In the past, stepparents have not had very many rights at all when it came to their spouse’s children. However, when the new millennium came around this began to change as states like Massachusetts and yes, Colorado, began to pass legislation in order to help recognize more of the role that stepparents can play in the lives of their stepchildren. While laws absolutely vary from state to state, these changes in the law came because there began to be more emphasis placed on what the child’s relationship is with the stepparent as well as with their own parents.

Custody Rights

Where custody is concerned, the law protects the rights of the natural parent as they have the right to both legal and physical custody above anyone else. As a non-custodial parent, your rights will sometimes depend on the extent to which you involve yourself in your step child’s life. For example, if the custodial parent wants to make a big decision, like moving to a new stats, the courts will consider how involved the non-custodial parent is in the child’s life before they decide whether or not the move can be made. If the stepparent spends several days a week with the child and moving them away from the non-custodial parent will cause a major disruption in the child’s life, the court may prevent the move from occurring.

Visitation Rights

When biological parents decide to get divorced, it is not uncommon that one parent will be awarded physical custody while the other is given visitation. Exceptions, of course, exist in the case that the parent who was not awarded custody is unfit or is considered to be a danger to the child. When it comes to the law in Colorado, judges may also award visitation to stepparents as well when the natural parent and the stepparent decide to dissolve their marriage. The court wants to do everything it can to avoid causing harm to the child’s development and removing an adult from their life that they have built a strong relationship with over years is likely to have psychological harm.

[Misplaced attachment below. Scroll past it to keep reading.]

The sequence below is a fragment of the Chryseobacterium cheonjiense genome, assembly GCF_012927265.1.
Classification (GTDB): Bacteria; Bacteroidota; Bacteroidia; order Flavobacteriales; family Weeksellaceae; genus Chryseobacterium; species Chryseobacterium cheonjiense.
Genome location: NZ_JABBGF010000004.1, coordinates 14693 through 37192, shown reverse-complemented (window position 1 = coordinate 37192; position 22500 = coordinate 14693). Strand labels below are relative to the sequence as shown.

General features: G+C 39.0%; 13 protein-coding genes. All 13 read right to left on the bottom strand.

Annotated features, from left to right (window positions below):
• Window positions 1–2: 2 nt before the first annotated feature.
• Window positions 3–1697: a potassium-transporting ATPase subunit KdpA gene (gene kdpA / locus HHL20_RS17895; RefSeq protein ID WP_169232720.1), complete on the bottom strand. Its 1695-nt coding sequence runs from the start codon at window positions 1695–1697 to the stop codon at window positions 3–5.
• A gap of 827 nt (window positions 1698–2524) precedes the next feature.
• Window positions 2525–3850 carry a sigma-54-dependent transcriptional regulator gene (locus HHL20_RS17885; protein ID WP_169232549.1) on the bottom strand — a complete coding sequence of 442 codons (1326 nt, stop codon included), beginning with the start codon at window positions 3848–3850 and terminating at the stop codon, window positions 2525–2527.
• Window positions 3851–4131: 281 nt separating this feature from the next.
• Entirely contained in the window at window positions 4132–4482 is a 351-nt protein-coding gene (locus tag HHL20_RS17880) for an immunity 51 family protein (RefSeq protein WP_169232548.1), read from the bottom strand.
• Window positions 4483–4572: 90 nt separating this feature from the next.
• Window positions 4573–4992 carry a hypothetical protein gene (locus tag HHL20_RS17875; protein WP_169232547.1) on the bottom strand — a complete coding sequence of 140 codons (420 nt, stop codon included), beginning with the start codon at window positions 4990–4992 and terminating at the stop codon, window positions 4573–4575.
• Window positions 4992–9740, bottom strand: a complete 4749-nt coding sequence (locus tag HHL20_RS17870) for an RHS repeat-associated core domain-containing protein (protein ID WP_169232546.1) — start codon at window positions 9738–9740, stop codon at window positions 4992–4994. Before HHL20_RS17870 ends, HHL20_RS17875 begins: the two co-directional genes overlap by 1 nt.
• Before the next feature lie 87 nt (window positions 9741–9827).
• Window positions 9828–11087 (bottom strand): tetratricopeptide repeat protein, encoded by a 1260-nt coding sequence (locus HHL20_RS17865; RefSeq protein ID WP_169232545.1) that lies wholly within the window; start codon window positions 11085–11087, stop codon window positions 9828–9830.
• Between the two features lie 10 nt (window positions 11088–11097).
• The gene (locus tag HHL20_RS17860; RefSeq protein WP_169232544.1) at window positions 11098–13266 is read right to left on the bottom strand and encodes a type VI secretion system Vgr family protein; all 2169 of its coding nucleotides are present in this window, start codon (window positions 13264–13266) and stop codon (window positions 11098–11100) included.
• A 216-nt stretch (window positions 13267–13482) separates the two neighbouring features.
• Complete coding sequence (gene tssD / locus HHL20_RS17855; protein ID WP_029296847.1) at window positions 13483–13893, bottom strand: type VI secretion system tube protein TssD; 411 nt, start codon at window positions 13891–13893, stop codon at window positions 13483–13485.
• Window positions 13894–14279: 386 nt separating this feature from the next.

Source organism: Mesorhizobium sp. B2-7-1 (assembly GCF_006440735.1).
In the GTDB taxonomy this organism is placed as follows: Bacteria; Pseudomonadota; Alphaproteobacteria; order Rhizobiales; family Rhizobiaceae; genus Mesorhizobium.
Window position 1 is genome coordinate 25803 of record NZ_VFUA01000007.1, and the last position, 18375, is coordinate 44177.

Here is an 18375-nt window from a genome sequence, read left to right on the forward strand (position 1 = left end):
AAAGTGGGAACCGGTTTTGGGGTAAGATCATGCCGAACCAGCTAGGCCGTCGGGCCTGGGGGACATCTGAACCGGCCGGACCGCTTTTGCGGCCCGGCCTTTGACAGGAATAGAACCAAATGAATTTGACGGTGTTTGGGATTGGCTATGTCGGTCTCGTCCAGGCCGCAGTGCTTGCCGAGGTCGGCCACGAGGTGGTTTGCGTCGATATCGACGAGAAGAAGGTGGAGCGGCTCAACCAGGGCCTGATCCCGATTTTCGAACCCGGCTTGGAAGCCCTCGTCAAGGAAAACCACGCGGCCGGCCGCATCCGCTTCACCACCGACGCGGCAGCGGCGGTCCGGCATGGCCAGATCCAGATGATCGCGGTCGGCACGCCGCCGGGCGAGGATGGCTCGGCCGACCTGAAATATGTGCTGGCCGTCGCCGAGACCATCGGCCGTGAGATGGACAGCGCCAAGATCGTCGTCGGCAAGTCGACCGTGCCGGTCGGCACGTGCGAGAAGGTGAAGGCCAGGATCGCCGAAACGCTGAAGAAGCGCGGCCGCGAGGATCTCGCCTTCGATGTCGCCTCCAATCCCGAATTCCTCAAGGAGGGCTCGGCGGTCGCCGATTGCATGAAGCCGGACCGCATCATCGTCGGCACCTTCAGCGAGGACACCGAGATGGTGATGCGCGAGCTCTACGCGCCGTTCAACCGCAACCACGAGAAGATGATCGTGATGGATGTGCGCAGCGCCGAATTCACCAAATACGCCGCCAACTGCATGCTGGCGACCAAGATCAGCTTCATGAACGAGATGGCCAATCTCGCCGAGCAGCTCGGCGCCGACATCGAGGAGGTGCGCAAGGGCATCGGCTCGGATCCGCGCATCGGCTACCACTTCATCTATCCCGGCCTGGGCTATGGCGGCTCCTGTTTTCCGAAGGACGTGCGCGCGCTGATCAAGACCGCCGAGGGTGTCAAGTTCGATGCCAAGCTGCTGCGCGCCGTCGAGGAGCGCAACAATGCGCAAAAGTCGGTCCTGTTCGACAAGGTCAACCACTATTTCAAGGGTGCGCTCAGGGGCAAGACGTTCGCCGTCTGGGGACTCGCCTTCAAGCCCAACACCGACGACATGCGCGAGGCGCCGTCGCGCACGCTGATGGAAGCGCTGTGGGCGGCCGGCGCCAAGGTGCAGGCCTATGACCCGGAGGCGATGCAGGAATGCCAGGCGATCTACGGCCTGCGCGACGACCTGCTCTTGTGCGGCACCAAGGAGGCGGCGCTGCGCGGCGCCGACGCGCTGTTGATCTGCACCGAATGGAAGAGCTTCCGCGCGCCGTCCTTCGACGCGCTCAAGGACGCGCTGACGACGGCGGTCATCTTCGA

Temporary Guardianship

In certain states, a custodial parent has the option to assign rights to their ex-spouse in an arrangement that is much like temporary guardianship. In situations like this, the agreement must be in writing and the rights of the stepparent operate the same way the natural parents’ rights do, but they do not replace the natural parent. This gives a certain degree of legal custody to the stepparent as they are now able to make decisions on behalf of the child.

Death of a Biological Parent

In the case that a custodial parent dies, the custody of the child is most likely to revert to the non-custodial parent, even if the deceased parent has named someone else. On the other hand, in states like Colorado, this trend is becoming less common. In our state, a stepparent has the option to petition for the custody of a spouse’s child after their spouse passes away. In the end, the court will be left to make the final decision about who the child should live with based on which situation seems will be the most beneficial.

Need a Family Law Attorney?

If you are a stepparent who is fighting for your right to spend time with your stepchildren, contact the Law Offices of Loomis and Greene today. We can inform you more about what your rights are and give you a better idea of what sort of case you have. Call us right now for more information about stepparents’ custody rights in Colorado.

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